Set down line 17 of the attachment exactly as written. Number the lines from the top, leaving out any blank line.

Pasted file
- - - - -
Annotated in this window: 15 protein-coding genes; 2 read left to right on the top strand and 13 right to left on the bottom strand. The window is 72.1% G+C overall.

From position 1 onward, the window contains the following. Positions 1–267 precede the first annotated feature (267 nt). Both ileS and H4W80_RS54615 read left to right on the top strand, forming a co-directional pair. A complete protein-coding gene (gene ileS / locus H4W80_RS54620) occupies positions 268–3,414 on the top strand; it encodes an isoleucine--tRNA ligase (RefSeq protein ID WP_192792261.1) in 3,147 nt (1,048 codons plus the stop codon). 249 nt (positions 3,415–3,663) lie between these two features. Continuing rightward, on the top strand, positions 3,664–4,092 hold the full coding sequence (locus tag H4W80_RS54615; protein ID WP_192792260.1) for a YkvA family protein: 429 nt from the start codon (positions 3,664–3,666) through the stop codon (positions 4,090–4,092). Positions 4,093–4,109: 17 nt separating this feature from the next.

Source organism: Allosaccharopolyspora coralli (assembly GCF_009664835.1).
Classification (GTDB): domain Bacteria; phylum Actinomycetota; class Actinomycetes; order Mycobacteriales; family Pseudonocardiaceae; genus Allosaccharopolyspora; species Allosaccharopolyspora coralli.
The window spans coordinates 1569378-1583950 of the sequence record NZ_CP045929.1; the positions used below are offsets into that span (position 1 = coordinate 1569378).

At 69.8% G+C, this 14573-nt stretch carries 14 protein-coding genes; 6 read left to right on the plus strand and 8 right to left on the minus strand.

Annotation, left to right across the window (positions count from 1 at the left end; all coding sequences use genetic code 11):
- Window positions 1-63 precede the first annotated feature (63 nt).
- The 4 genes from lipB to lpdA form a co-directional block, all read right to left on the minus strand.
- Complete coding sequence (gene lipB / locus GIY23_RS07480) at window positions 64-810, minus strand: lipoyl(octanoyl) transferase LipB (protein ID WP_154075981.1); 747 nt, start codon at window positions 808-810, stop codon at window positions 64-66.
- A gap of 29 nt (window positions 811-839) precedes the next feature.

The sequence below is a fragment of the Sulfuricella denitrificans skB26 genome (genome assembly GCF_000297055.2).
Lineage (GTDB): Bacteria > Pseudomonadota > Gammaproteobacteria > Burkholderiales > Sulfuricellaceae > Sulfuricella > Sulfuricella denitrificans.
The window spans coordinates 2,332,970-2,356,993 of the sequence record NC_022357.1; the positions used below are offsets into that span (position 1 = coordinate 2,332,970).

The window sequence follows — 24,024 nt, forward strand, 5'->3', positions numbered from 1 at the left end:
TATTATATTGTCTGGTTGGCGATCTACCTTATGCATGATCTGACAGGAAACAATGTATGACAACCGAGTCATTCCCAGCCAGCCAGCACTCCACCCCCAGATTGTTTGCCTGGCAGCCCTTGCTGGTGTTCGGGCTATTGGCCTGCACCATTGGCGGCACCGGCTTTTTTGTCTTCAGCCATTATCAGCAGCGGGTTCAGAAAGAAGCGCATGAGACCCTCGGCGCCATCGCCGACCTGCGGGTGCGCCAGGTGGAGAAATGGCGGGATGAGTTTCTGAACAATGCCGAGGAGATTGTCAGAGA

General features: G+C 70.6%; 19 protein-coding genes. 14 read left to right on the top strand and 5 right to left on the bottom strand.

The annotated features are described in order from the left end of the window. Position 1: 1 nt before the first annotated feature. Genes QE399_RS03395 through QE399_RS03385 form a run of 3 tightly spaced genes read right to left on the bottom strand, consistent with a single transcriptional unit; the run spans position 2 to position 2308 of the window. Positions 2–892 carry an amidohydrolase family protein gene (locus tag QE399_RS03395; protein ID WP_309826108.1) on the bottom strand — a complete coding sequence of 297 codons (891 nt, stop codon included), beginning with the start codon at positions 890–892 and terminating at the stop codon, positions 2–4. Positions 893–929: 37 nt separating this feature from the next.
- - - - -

General features: G+C 70.6%; 19 protein-coding genes. 14 read left to right on the top strand and 5 right to left on the bottom strand.